It’s the sea­son for trea­son, Trump says

The Tribune (SLO) - - Opinion - BY DANA MILBANK

This must be the sea­son for trea­son.

In the Oval Of­fice on Thurs­day af­ter­noon, Pres­i­dent Trump gave a les­son on Amer­i­can jus­tice to the vis­it­ing South Korean pres­i­dent. Speak­ing about the Mueller in­ves­ti­ga­tion and its ori­gins, Trump said: “This is ac­tu­ally trea­son.”

This wasn’t off­hand. On Wednes­day, Trump tweeted that the probe was a “Trea­sonous Hoax” and that “what the Democrats are do­ing with the Bor­der is TREA­SONOUS.” That same day, board­ing Ma­rine One, he reaf­firmed that what Democrats and Jus­tice De­part­ment of­fi­cials did in the Mueller probe “was trea­son.”

On April 6, he de­clared it’s “about time the per­pe­tra­tors ... start de­fend­ing their dis­hon­est and trea­sonous acts.” He added an in­junc­tion as­so­ci­ated with the Holo­caust: “Never For­get!”

This has be­come routine. Trump told Fox News’s Sean Han­nity: “It was re­ally trea­son. ... You are talk­ing about ma­jor, ma­jor trea­son.” Mi­nor trea­son is a thing?

Trump has pub­licly in­voked “trea­son” or “trea­sonous” on 26 oc­ca­sions, ac­cord­ing to the Factba.se com­pi­la­tion of Trump ut­ter­ances.

The Constitution specif­i­cally says trea­son “shall con­sist only in levy­ing war against” the United States “or in ad­her­ing to their en­e­mies, giv­ing them aid and com­fort,” and it re­quires two wit­nesses. The U.S. Crim­i­nal Code re­quires that those guilty of trea­son “shall suf­fer death, or shall be im­pris­oned not less than five years.”

The strict def­i­ni­tion and grave pun­ish­ment make trea­son cases rare: only about 30 in U.S. his­tory. Trump must know this, be­cause he has vowed to pro­tect all 12 ar­ti­cles of the Constitution, even though it has only seven. He ap­peared to rec­og­nize the grav­ity of the trea­son ac­cu­sa­tion when it was lev­eled against him. “When they say ‘trea­son’, you know what trea­son is? That’s Julius and Ethel Rosen­berg for giv­ing the atomic bomb,” he said in 2017. (Ac­tu­ally, the charge was con­spir­acy to com­mit es­pi­onage.)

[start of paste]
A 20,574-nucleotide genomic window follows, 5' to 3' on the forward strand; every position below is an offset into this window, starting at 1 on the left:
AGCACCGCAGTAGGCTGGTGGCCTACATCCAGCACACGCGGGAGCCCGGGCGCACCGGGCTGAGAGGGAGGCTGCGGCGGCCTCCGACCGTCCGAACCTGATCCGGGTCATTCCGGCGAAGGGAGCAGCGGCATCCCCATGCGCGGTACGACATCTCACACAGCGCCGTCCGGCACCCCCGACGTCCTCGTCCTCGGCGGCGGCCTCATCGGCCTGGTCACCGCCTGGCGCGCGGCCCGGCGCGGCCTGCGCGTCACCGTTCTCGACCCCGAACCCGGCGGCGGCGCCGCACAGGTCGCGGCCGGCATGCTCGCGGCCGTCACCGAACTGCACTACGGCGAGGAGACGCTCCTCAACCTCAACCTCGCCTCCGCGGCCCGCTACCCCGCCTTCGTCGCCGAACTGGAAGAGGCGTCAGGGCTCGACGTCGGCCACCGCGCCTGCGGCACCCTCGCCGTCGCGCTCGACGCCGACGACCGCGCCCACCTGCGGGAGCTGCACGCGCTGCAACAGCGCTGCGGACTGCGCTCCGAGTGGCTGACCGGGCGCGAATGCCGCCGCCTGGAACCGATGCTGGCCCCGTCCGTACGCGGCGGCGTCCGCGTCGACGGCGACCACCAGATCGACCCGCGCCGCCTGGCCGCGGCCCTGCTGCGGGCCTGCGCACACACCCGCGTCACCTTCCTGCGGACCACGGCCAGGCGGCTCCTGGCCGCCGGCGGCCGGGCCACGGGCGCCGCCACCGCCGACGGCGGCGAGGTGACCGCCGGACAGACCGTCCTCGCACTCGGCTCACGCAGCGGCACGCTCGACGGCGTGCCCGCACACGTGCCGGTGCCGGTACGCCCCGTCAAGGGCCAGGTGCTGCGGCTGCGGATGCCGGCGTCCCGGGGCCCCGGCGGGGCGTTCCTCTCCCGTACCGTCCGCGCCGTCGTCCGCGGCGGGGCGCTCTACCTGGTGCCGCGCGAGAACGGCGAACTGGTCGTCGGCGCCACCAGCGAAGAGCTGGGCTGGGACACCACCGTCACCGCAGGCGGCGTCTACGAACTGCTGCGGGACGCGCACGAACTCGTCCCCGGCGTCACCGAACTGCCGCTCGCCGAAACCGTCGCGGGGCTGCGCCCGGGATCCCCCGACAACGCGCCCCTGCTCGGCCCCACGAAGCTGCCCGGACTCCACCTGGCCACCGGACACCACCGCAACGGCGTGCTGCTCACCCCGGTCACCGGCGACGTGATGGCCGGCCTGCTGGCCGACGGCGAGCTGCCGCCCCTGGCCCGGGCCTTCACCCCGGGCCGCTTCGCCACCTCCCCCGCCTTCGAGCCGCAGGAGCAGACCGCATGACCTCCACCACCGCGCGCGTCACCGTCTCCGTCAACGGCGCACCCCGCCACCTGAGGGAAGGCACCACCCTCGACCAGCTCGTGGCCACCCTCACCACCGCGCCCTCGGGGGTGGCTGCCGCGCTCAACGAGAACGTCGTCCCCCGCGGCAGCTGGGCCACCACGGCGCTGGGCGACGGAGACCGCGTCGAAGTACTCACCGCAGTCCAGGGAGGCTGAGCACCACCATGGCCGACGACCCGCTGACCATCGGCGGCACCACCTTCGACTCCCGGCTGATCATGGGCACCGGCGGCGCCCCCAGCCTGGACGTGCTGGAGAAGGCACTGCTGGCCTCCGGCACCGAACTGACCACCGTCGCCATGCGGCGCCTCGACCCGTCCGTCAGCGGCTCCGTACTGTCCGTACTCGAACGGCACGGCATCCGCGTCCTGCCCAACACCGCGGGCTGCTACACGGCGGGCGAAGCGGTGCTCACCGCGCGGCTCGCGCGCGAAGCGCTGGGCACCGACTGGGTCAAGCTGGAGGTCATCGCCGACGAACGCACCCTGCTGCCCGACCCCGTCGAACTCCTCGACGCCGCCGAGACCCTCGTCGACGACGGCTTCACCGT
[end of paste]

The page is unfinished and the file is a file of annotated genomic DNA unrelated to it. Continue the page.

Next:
Be­cause Trump knows the se­ri­ous­ness of the charge, he there­fore must be in­ter­pret­ing trea­son the way King Henry VIII did, in the lese-ma­jeste sense: Trea­son is any­thing that of­fends the dig­nity of the sov­er­eign. Dis­agree­ment with Trump is an of­fense against the state, just as Henry ex­e­cuted un­faith­ful wives for trea­son.

This means the fol­low­ing peo­ple have com­mit­ted cap­i­tal crimes: All jour­nal­ists and late-night hosts. Any­one who leaks. All Demo­cratic mem­bers of Congress and peo­ple who worked in Demo­cratic ad­min­is­tra­tions. Any­one who ran against Trump. Any­one who crit­i­cizes Trump on so­cial me­dia. Any­one who voted against Trump.

Early on, Trump was rel­a­tively re­strained in his trea­son talk. He be­gan ap­ply­ing the la­bel more to the Mueller probe, and FBI of­fi­cials, in 2018.

Trump’s new at­tor­ney gen­eral, Wil­liam Barr, has been fuel­ing Trump’s para­noia. His dec­la­ra­tion this last week that law en­force­ment of­fi­cials were “spy­ing” on the Trump cam­paign prompted a new cry of trea­son.

Dur­ing his con­fir­ma­tion hear­ings, Barr said that “the Barrs and Muellers were good friends and would be good friends when this is all over.” Maybe they can rem­i­nisce about their friendship while Mueller awaits his turn on the gal­lows.

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